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Madison fourth graders get recycling lesson


MASSENA - Recycling is not just an adult responsibility. Everyone, young and old, needs to play a part in reducing waste and protecting the world’s limited resources.

That was the message Jefferson County Cooperative Extension Recycling & Solid Waste Educator Sayre Stevens recently shared with Madison Elementary fourth graders.

His lesson tied in well with the early February start of Massena Central School’s new single stream recycling program and the village of Massena’s recycling requirements.

“Remember students, recycling is the law – so we want to make sure we are recycling more,” fourth-grade teacher Michele Porcaro said.

Mr. Stevens laid out a table filled with recyclables and non-recyclables to illustrate what is recyclable and what needs to be thrown in the garbage.

He explained that one major category of recyclables is plastic. There are different types of plastic, some are recyclable and others are not. People can easily identify recyclable plastics by the green “Chasing Arrows” printed on the labels or the containers. He said all recyclable plastic items must be emptied and rinsed.

“Why do recyclables have to be clean?” asked fourth-grade teacher William Webb.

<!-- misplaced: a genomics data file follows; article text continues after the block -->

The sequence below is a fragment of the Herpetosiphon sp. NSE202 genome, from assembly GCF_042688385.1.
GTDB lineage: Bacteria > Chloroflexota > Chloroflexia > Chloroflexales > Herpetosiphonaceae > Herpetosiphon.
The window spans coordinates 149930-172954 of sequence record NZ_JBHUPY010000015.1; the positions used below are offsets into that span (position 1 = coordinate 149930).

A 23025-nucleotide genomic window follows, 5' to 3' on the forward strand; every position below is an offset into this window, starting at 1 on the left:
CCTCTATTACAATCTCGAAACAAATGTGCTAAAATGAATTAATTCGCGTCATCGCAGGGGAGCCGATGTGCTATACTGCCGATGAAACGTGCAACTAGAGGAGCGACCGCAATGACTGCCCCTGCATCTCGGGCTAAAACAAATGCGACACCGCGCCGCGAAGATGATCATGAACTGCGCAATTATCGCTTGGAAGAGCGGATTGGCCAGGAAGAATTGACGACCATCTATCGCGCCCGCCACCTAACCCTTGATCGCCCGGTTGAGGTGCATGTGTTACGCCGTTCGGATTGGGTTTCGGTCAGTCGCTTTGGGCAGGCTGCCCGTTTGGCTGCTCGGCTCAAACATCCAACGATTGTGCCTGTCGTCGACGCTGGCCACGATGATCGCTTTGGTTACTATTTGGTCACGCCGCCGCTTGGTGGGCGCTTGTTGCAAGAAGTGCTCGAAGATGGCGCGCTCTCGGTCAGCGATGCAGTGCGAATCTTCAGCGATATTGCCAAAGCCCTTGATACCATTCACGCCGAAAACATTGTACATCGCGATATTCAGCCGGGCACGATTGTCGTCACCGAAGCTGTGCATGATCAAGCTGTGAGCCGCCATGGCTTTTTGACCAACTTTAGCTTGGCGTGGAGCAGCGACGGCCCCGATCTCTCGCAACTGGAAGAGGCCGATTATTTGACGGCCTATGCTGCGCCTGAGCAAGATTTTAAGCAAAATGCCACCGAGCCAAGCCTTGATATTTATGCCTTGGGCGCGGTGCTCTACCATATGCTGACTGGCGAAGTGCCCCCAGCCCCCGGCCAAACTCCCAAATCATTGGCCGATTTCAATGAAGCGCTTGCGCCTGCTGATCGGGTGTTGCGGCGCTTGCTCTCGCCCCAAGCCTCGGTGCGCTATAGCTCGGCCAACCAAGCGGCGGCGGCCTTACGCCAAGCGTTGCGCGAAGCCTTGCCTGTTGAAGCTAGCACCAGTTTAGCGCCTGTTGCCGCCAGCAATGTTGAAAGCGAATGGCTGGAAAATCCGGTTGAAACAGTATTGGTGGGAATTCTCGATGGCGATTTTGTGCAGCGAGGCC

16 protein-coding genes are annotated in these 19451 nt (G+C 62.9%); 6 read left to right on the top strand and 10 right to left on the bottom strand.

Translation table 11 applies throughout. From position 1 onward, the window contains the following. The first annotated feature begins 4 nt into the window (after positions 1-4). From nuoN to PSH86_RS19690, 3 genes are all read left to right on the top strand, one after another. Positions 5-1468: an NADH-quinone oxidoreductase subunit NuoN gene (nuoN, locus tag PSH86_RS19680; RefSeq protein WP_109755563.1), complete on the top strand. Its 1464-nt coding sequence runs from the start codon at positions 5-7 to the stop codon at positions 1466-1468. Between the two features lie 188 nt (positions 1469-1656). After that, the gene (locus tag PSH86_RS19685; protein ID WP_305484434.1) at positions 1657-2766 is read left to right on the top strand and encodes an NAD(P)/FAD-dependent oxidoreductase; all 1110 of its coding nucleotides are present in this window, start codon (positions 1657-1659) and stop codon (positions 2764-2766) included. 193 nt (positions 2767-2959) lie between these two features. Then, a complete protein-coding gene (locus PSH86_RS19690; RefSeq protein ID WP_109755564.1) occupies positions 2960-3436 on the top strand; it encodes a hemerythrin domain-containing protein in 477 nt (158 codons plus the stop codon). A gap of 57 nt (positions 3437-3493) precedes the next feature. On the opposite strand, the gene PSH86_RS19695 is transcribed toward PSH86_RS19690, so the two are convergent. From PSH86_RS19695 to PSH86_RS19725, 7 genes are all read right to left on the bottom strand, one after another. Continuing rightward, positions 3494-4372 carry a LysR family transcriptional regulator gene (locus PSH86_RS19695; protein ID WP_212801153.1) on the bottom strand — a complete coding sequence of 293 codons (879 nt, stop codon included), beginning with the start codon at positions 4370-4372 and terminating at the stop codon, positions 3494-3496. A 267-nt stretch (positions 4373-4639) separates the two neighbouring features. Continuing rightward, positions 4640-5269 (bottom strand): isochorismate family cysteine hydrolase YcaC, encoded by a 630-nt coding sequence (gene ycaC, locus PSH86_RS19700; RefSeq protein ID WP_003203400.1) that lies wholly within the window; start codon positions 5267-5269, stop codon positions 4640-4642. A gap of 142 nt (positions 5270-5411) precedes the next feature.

“It’s really for the health and safety for the people that work at the recycling plants. If we had a lot of food waste stuck to all the items it would attract insects, rodents and could carry disease so it’s really helpful if it’s cleaned because it’s going to be reproduced by people or by machine that people operate,” Mr. Stevens said.

A second category of recyclables is electronics. They are often valuable; or in the case of batteries, they may contain toxic chemicals.

“Gold, platinum, silver and copper – some of those precious metals are inside our electronics. So if we throw them out, they will be in the landfill forever. Instead, we can recover those materials and reuse them to make new materials,” said Mr. Stevens.

Madison’s fourth grade recycles electronics as a fundraiser. Students collect items such as old cell phones, DVDs and printer cartridges that they redeem once a month for cash from a recycling company.

But what happens to recyclables? As examples, Mr. Stevens explained that plastic bags can become plastic lumber and recycled glass can be crushed and used in roadways.

“The presentation taught me what to recycle and what not to recycle. I don’t recycle at home, but I’m going to tell mom and dad to start,” said fourth grader Patrick Barclay.

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